Klondike to make United Nations world heritage site bid in 2017

A committee led by the Tr'ondek Hwech'in First Nation plans on submitting a bid to nominate the Klondike as a world heritage site by February 2017.

A committee led by the Tr’ondek Hwech’in First Nation plans on submitting a bid to nominate the Klondike as a world heritage site by February 2017.

It’s hoped that the designation – awarded by the United Nations Educational, Scientific and Cultural Organization, or UNESCO – would help draw more tourist dollars to the area.

The Klondike has been on the tentative list to become a world heritage site since 2004.

World Heritage Project Manager Paula Hassard has been involved with the project for over 10 years.

She said the committee is currently working on finalizing a lengthy nomination dossier, consulting with various stakeholder groups in the area and writing a management plan.

“It takes a while to go through all of this and we’re still learning the process ourselves,” she said.

The plan is meant to show the World Heritage Committee the Klondike will be managed responsibly, said Molly Shore, communications assistant with the World Heritage Project.

“We need to show them we’re protecting the cultural values of the site,” Shore said.

“In some places they’re starting from scratch when creating a management plan. But since the Yukon is such a well-legislated place we’re pulling information together and putting it into terms that makes sense to them.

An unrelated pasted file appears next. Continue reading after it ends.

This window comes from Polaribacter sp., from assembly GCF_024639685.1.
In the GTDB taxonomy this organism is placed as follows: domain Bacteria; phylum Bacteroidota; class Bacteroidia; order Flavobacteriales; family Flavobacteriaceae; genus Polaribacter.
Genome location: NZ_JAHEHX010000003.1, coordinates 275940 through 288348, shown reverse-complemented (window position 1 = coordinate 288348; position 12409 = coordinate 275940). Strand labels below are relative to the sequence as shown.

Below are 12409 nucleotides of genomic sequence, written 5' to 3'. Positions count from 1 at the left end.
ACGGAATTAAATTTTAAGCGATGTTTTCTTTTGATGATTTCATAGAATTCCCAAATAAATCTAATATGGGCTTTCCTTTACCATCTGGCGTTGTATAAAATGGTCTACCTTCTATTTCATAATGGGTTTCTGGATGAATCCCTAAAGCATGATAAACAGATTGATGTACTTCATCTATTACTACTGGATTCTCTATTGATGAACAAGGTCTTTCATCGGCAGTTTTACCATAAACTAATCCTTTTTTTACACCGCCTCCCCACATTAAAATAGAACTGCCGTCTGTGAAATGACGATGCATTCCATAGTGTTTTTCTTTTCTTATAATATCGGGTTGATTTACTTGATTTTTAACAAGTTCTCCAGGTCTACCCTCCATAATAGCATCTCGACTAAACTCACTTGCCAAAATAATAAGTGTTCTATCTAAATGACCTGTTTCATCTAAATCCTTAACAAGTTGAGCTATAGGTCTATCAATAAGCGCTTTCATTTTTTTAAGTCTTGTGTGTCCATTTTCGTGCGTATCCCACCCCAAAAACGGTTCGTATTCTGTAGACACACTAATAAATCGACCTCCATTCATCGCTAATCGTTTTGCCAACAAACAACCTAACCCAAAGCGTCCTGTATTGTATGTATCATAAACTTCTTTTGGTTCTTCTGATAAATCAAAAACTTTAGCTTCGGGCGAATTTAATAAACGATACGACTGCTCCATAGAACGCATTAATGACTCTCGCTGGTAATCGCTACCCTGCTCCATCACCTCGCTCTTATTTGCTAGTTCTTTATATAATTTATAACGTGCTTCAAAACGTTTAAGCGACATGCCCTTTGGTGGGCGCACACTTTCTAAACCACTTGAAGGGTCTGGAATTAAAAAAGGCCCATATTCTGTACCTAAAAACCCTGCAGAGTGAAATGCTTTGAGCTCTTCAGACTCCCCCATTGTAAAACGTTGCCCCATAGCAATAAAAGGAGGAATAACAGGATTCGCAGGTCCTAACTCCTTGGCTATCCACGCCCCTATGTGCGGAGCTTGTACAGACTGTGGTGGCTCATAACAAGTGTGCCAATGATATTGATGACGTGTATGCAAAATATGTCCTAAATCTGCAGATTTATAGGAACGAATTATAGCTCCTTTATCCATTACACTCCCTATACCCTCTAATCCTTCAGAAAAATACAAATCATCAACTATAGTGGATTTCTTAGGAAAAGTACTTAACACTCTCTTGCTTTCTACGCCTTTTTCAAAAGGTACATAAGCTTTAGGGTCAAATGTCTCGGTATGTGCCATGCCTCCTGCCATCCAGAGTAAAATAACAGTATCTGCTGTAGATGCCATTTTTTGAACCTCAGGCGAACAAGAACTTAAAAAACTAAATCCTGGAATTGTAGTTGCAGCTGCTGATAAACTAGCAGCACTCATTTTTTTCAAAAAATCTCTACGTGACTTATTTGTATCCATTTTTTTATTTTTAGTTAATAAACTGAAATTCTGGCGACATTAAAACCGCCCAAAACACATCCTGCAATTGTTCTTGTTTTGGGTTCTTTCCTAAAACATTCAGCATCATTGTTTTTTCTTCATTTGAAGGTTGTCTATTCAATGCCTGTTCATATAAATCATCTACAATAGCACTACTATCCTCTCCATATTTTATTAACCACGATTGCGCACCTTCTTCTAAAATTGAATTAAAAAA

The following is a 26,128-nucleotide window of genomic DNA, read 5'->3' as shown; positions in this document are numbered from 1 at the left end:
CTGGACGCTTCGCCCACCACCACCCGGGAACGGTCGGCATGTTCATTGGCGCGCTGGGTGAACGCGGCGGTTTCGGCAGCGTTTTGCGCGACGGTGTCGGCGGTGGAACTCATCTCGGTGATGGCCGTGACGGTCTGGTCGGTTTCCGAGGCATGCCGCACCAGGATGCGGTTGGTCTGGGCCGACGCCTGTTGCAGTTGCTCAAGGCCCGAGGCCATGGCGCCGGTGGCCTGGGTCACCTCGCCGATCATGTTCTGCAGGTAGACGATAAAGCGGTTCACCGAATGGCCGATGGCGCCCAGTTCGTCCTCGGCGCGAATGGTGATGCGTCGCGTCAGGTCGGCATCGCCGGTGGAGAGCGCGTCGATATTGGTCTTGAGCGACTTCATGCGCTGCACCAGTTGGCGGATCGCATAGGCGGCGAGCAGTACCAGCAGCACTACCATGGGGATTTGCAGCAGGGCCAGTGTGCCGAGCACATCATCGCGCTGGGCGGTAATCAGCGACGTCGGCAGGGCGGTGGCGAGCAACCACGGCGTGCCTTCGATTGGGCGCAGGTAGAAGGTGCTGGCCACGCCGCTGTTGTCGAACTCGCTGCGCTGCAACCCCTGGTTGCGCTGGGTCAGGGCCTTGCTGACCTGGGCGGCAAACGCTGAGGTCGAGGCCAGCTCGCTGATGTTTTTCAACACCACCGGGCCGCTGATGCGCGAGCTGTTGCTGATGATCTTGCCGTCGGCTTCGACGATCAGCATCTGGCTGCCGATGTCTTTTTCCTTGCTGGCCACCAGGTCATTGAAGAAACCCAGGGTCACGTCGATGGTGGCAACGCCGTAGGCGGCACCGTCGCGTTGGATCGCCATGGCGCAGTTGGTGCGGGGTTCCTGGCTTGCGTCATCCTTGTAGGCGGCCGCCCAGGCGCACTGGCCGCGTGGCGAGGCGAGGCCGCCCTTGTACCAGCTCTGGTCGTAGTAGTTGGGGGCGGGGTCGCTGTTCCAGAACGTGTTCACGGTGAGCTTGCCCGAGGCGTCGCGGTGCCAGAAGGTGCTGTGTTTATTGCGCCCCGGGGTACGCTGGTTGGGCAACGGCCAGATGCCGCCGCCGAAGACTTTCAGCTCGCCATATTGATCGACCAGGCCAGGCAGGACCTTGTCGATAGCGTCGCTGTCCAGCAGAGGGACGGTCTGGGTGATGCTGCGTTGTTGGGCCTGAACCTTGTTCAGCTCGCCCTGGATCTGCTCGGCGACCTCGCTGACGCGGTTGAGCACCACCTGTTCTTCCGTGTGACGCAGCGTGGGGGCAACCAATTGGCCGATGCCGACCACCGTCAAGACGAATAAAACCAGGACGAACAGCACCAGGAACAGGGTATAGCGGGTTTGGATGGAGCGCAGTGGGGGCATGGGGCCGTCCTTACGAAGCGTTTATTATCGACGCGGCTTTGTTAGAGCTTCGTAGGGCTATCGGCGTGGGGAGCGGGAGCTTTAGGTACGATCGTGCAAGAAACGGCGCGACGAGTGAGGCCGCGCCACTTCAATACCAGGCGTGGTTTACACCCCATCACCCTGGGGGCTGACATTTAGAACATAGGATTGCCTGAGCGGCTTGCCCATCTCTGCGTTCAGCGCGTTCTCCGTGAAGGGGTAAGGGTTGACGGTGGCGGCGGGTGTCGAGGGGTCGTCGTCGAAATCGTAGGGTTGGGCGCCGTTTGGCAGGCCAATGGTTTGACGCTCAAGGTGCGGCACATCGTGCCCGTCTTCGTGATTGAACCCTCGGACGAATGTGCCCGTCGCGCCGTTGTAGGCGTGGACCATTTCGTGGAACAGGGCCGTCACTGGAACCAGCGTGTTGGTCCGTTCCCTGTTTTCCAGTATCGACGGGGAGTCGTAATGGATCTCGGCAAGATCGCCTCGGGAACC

“We want to make sure it’s not a big fat document that no one can understand.”

The committee has also been in talks with other stakeholders such as the Klondike Placer Miners’ Association, the Yukon Chamber of Mines, the Klondike Visitors Association, the Dawson Chamber of Commerce and the Dawson City Museum. 

Shore said it’s important for everyone involved to know that activities such as placer mining can continue in the area despite the application to become a world heritage site.

“We haven’t been endorsed by the mining community yet,” Shore said, “but we haven’t truly been endorsed by anyone yet because that’s not really possible until our work is closer to being completed.”

Hassard estimates the committee won’t know whether it’s been accepted as a world heritage site until the summer of 2018.

The designation for the Klondike would increase tourism for the area and would also provide more investment and business opportunities, the committee has said in the past.

The Yukon government announced this week it was investing just over $116,000 in the project for the 2016/17 fiscal year.

A designation by UNESCO is given to international sites “that are of outstanding universal value to humanity” and meet at least one out of 10 selection criteria.

The Tr’ondek Klondike nomination will be submitted under two criteria.

The first one is an outstanding example of a type of building or landscape that illustrates a significant stage in human history.

The second is to be “directly or tangibly associated with events or living traditions, with ideas, or with beliefs, with artistic and literary works of outstanding universal significance.”

The World Heritage Fund provides about $4 million annually towards the preservation of over 1,000 sites.

The current list of world heritage sites includes the pyramids in Egypt, the Great Barrier Reef in Australia and the Great Wall of China.

There are 17 world heritage sites in Canada including one in the Yukon, Kluane National Park, which is one component of the Kluane/Wrangell-St. Elias/Glacier Bay/Tatshenshini-Alsek world heritage site.

Contact Myles Dolphin at


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